The history of Rome which now lies before us is, so far as we have examined it, well written and suitable for schools. Niebuhr's views are adopted for the early history of Rome, and the work seems generally got up with much care.


Reports of the Commissioners of Inquiry into the State of Educa

tion in Wales, appointed by the Committee of Council on Education. Her Majesty's Stationery Office.

These reports are very ably drawn up, and contain a great deal of valuable information.

We would gladly open our pages to any native of the principality who is disposed to make remarks upon the facts and reasonings of the commissioners, embracing as they do many topics of which an Englishman but slightly acquainted with the principality must be an inadequate judge.

The moral state of Wales, as described by the commissioners, will occasion many painful reflections. The lower classes seem actually to consider that fornication is no sin. The statements in the report on this point are most startling.

Texts of Scripture, for the Offices of Public Baptism of Infants and of Confirmation. For the use of Schools. Foyster, High Wycombe. Seeleys, London.

This little tract, an advertisement of which appeared in our last number, contains an useful selection of texts of Scripture to illustrate the Baptismal and Confirmation services.

* Just as we are going to press, we have received a paper from the Religious Tract Society, which will be found among our advertise

We cordially recommend its object to the friends of that valuable society.





(Concluded from page 172.) MONDAY, 11th NOVEMBER.—MORNING. 1. Of what great design in the dispensations of God was Joseph made the instrument ? and what expression did he use, attributing the events of his life to His overruling Providence ?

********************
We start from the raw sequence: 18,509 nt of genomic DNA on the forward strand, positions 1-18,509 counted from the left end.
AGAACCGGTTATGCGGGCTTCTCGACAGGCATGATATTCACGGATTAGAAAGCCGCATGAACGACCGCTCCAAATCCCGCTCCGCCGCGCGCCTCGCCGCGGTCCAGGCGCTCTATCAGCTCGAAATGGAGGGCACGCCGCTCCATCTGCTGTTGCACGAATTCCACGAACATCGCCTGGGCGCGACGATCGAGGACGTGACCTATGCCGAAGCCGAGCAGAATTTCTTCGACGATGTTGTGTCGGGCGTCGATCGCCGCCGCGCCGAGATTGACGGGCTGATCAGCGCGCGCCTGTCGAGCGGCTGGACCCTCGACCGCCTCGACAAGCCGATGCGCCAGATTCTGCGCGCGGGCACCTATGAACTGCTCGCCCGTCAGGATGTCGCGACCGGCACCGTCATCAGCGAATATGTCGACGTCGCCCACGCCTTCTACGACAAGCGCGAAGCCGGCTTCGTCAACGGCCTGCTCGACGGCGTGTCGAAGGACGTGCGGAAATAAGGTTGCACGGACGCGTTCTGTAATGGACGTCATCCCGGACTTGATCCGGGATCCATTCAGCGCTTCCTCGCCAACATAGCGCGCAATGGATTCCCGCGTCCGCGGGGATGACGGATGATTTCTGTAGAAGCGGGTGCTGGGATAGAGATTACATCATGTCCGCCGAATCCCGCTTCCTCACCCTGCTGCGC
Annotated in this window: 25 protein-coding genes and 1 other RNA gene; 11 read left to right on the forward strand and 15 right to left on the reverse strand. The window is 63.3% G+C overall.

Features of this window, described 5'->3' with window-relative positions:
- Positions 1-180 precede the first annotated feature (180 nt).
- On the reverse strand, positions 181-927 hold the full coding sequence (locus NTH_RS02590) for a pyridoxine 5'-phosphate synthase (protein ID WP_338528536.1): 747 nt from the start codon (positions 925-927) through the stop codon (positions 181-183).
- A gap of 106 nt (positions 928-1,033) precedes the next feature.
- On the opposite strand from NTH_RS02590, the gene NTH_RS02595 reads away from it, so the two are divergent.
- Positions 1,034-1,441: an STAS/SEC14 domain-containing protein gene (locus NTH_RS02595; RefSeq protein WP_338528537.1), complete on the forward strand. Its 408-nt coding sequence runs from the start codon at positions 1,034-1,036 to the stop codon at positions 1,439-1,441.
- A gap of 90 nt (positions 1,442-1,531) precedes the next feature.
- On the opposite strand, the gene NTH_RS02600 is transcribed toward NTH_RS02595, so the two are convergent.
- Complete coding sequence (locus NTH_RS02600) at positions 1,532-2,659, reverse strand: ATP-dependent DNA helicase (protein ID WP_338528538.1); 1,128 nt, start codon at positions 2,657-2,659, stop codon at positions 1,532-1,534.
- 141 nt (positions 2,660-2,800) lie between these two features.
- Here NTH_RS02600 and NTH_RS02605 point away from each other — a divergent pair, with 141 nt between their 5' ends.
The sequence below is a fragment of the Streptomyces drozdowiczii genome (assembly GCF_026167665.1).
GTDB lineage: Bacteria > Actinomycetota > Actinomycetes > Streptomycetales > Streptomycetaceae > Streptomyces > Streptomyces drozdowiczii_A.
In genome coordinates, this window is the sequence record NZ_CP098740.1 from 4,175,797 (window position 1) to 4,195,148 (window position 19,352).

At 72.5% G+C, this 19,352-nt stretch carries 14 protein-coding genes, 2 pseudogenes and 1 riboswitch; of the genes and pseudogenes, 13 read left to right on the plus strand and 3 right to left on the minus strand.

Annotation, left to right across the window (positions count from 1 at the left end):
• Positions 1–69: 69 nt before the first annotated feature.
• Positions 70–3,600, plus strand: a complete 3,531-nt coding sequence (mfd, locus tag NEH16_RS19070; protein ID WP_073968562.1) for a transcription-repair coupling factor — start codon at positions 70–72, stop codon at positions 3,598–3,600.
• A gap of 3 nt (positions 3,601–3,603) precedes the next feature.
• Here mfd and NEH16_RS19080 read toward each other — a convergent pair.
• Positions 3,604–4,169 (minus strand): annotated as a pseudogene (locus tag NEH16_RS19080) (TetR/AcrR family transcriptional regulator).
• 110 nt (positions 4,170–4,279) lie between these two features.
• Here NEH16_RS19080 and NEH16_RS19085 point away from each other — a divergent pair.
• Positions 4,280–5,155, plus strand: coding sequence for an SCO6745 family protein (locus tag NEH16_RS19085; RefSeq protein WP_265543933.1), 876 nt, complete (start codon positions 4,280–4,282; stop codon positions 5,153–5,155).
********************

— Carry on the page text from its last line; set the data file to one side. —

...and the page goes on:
2. What is St. Paul's definition of faith? and how, according to the Apostle, did Abraham, Jacob, Joseph, and Moses afford examples of it?

3. What remarkable prophecy did Moses utter concerning the Messiah ? By whom is it quoted and applied to Jesus of Nazareth ? State some points of resemblance between Moses and Christ.

4. Relate the principal events in the life of Daniel, and give some account of the plan and subject of his prophecies.

5. Cite some passages of the Psalms which are quoted in the New Testament.

6. What is the purpose of Confirmation? Wherein does it differ from a Sacrament? What warrant is there in Holy Scripture for the rite ?

7. Cite passages of Scripture in illustration of the ordinary operations of the Holy Spirit. 8. Give some account of the history of our Liturgy.

Monday, 11th NOVEMBER.–AFTERNOON. 1. Give Bible examples, precepts, &c., illustrative of the following duties: The obedience of children to their parents ;

of servants to their masters;

of subjects to their rulers ; and of the following sins :